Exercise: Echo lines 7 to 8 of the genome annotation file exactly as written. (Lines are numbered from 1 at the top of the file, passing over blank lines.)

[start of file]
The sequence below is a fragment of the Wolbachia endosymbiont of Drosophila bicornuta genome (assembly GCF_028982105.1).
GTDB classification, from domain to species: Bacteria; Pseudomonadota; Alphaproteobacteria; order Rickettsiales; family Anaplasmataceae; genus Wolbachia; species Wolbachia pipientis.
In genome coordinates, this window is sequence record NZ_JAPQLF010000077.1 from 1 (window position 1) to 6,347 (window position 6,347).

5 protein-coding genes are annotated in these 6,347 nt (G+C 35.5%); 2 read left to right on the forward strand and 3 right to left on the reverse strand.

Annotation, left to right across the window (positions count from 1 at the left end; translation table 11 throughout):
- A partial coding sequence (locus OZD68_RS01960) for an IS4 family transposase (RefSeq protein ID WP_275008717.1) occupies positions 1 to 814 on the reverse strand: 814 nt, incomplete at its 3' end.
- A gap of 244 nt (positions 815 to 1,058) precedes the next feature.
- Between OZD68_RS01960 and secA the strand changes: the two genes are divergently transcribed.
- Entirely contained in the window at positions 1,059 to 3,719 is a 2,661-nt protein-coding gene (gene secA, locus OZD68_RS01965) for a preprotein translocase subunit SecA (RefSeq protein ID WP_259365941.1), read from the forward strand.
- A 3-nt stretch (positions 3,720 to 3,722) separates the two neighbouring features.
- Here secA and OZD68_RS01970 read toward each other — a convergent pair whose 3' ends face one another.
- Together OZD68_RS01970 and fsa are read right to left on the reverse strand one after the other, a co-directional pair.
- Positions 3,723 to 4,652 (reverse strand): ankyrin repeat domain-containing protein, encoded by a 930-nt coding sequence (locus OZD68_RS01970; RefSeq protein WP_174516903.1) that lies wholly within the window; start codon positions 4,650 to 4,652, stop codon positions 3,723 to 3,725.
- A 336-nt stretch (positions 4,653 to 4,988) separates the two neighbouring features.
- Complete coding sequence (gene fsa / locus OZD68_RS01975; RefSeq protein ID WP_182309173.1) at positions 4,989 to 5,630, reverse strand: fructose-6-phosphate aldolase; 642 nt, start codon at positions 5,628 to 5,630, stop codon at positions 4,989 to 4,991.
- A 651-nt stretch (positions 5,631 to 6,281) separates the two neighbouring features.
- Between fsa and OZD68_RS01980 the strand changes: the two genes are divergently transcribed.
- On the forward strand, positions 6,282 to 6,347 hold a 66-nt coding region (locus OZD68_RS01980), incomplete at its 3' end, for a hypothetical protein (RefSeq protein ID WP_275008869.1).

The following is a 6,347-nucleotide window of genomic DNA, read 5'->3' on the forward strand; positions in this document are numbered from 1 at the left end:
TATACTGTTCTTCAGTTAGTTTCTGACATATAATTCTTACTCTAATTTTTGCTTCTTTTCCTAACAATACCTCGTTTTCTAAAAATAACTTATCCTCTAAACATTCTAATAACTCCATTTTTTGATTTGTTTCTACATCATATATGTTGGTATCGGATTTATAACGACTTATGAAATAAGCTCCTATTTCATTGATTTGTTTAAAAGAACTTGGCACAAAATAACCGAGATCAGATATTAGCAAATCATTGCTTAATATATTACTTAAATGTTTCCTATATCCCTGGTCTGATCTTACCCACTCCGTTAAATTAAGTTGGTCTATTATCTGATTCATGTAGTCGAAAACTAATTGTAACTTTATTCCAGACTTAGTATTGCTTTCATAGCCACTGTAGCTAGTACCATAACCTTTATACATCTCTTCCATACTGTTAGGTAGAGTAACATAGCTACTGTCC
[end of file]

- A gap of 244 nt (positions 815 to 1,058) precedes the next feature.
- Between OZD68_RS01960 and secA the strand changes: the two genes are divergently transcribed.